So to demonstrate how I now clean my lenses, I am going to be using this Carson Lens Cleaner and a pair of Vanguard 10x42 Spirit ED Binoculars that really needed cleaning after spending a lot of time with e out in the field as you can clearly see from the main image at the top of the page. I will also describe the simple method used with more standard liquid based cleaning kits as well.
As with the first method and even though these cleaners are designed for binocular lenses it is still important to keep the amount of rubbing on the lenses of your binoculars as light as possible and to a minimum.
So once again you can start by using a blower to remove any dust and other debris from the lens if you have one, but I have found that a lightly brushing the surface with the lens brush that comes with most kits (or can be bought separately) works just as well with a minimum amount of friction to minimize any chance of scratching. As you can see from the already much cleaner lenses on the bins in the image above.
Lens brushes are perhaps not as kind to the lenses as a blower, but they can remove slightly more stubborn dust and other particles and are far easier to store in your carry bag meaning that you will always have it with you when out in the field.
Remember to retract the brush into the pen as soon as you are finished to help keep it as clean as possible for as long as possible.
Using the Carson cleaner, you just twist the end of the pen at the opposite end of the brush which “replenishes the dry cleaning compound” and then remove the cap which reveals the cleaning tip which you use to gently wipe the lens in a circular motion. This usually quickly and very easily removes all the smudges without having to apply much pressure at all.
If there are any oily marks left, all you do then is breathe lightly on the lens and wipe again with the cleaning tip.
That’s it and as you can see from the image above, what a few minutes before were really quite grubby lenses full oily smudges are now completely clean and as good as new.
If you are have one of the other liquid based cleaning kits, you would just apply a small amount (usually just a drop) of the supplied cleaning fluid on a clean piece of supplied lens cleaning tissue, or cotton-tipped applicators. With some kits you will spray the cleaning fluid onto the lens or just used supplied wet wipes. Then Gently wipe the lens surface from the edges toward the center of the lens, with a lifting rather than rubbing action.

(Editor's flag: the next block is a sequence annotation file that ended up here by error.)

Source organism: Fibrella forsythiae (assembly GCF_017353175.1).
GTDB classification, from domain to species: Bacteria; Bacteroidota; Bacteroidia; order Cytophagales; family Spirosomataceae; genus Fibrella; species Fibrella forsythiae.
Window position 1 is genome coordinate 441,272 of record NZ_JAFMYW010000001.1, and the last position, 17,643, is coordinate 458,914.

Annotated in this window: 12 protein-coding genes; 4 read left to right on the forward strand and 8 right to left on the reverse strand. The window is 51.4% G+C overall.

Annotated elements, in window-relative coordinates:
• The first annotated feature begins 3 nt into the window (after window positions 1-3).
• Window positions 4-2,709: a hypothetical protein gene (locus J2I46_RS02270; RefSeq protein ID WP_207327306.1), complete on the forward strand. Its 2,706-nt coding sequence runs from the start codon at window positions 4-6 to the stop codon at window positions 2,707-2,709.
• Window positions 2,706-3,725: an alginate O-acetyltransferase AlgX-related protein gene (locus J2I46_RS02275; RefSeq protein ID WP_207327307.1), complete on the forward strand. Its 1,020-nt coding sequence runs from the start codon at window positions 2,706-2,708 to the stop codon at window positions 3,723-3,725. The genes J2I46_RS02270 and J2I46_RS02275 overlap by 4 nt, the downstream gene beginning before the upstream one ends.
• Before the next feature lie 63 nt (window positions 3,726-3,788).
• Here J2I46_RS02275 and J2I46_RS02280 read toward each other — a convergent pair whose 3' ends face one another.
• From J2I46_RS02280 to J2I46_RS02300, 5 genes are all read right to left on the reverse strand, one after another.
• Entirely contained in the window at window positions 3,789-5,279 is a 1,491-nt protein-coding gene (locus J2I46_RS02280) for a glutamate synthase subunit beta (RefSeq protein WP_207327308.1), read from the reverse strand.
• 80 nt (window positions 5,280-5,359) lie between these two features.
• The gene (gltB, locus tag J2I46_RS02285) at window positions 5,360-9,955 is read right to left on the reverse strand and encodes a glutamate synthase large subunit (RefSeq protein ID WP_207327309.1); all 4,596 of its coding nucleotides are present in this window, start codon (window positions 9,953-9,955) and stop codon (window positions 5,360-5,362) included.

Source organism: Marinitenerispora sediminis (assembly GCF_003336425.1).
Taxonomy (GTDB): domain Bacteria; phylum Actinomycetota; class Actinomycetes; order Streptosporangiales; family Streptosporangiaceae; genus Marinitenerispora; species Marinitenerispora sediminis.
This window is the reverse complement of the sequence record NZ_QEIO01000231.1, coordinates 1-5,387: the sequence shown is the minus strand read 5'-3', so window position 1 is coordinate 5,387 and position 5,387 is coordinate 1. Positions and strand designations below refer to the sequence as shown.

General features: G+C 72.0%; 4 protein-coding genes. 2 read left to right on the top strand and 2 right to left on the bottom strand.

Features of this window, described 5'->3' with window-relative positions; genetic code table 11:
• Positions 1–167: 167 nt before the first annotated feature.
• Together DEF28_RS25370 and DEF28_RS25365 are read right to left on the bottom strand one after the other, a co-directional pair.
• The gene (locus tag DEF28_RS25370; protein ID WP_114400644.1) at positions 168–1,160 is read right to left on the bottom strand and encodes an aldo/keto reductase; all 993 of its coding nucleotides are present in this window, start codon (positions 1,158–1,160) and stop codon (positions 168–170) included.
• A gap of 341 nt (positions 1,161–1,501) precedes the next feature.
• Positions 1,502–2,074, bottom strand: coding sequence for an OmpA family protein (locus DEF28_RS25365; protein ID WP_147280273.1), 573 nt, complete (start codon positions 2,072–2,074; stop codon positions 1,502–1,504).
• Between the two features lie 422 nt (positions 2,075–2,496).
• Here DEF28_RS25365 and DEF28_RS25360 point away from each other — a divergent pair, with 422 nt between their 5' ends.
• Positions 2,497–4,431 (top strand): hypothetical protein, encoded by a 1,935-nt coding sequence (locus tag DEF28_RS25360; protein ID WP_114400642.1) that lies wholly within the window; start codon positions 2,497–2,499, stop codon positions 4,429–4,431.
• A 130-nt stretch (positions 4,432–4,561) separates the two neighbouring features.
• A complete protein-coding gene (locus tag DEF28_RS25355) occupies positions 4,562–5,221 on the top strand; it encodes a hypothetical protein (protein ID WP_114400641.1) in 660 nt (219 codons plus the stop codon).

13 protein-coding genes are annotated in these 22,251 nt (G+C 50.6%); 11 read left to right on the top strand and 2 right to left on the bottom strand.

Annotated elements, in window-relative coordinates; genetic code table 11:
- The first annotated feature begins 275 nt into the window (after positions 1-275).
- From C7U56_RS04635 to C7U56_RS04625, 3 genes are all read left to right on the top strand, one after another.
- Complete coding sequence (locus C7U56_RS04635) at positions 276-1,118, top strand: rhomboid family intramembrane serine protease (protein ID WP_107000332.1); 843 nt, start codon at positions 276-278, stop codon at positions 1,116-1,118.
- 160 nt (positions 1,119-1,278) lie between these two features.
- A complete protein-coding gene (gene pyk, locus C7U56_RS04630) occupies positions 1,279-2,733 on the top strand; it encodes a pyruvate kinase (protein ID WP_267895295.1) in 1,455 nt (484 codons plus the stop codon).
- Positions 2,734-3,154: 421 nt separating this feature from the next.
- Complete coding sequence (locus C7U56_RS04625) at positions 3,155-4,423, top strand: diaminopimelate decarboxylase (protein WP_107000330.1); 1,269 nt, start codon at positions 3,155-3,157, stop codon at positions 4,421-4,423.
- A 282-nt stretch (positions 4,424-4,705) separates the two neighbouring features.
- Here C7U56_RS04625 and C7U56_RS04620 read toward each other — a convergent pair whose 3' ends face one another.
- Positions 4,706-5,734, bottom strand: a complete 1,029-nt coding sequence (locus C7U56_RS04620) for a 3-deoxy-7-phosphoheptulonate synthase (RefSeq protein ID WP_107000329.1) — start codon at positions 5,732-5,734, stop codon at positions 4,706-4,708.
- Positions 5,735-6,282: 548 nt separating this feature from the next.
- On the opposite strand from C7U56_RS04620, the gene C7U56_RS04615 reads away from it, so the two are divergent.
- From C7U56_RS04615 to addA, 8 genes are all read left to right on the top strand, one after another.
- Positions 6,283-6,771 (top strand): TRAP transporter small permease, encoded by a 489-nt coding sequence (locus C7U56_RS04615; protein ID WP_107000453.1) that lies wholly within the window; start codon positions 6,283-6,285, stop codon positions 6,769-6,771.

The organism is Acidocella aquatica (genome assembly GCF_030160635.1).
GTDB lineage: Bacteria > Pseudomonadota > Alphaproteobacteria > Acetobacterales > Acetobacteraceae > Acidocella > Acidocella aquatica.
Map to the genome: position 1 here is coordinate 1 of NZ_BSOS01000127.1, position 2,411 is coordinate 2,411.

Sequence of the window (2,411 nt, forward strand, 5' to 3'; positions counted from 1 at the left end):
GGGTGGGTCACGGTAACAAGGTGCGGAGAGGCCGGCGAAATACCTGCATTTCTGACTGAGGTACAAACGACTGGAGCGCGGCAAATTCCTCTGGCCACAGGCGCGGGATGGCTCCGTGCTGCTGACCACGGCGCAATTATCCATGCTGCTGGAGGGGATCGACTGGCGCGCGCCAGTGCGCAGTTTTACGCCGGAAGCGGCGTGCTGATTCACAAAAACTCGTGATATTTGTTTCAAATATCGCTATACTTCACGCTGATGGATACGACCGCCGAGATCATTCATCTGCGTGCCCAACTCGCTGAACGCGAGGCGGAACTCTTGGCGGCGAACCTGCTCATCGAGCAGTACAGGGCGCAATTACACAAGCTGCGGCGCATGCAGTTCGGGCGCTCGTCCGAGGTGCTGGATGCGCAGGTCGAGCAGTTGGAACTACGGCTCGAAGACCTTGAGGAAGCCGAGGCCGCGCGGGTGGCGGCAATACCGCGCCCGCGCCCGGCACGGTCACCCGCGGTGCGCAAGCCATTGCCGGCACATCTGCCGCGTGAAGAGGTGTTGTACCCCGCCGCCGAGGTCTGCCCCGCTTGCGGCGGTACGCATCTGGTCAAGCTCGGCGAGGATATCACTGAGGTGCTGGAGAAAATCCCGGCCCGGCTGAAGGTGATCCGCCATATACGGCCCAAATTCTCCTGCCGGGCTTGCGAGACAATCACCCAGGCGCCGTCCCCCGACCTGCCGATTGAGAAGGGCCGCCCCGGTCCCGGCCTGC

Sometimes you can get away with just using the micro-fiber cleaning cloth instead of the lens tissue, which depending on how dirty the lens is, may not requires the lens cleaning fluid.
Lens Cleaning Kits & Pens
You can easily find many lens cleaning kits and “pens” on the web that are often designed to be used with cameras, but work just as well with your binoculars or scopes. But keep an eye out as there are also a few that are specifically designed for binoculars, including kits made by Zeiss and Swarovski.
Also take a quick look at this video below. Produced by Swarovski Optik, it goes over how to quickly clean your lenses out in the field using their brush and single use moist cleaning wipe:
Nikon also make an excellent lens pen cleaning system, that is small making it simple to carry on your person or binocular case and consists of a soft brush that retracts into pen body to stay clean. The brush can safely remove fingerprints, dust, and other debris from your binoculars and works with all types of binoculars, telescopes, cameras and other optical products.
For full kits, take a look at my Guide to Optic Lens Cleaning Kits
How to Clean Binoculars – The Body
Like the lenses, first blow over the whole body of the binocular using a blower to remove any tiny sand and grit particles which could act as sandpaper when you use the more vigorous techniques in the following steps.
Using a dry lent-free cloth (or microfiber cloth), gently wipe off all parts of the binocular including the barrels, focusing mechanism and the eyepieces. You mist be very careful not to touch or wipe any of the lenses. A good tip is to hold the binoculars upside down so that any dirt falls away from the lens surfaces.
If you still have marks or dirt on the outer metal, rubber, or plastic of the body, you can use a soft cloth with warm water and possibly a mild cleaner, but be very careful and make sure you don’t use this on the lenses.
Cleaning the inside your Binoculars
What if there is moisture, dust or dirt inside binoculars, how do I take my binoculars apart to clean them?
Don’t! Remember many new binoculars, especially the more expensive pairs are filled with nitrogen that keep the optics from fogging up, which will be lost if you open them.
Opening up your binoculars will also probably destroy any waterproof seals and you could also easily make them completely unusable by moving the alignment of the lenses or prism.
If you think the inside of your binoculars needs to be cleaned, it is best to contact the manufacturer or an authorized dealer for more information take a look at my page on Binocular Repairs that includes contact details for most of the major manufacturers as well as independent experts that can repair your optics.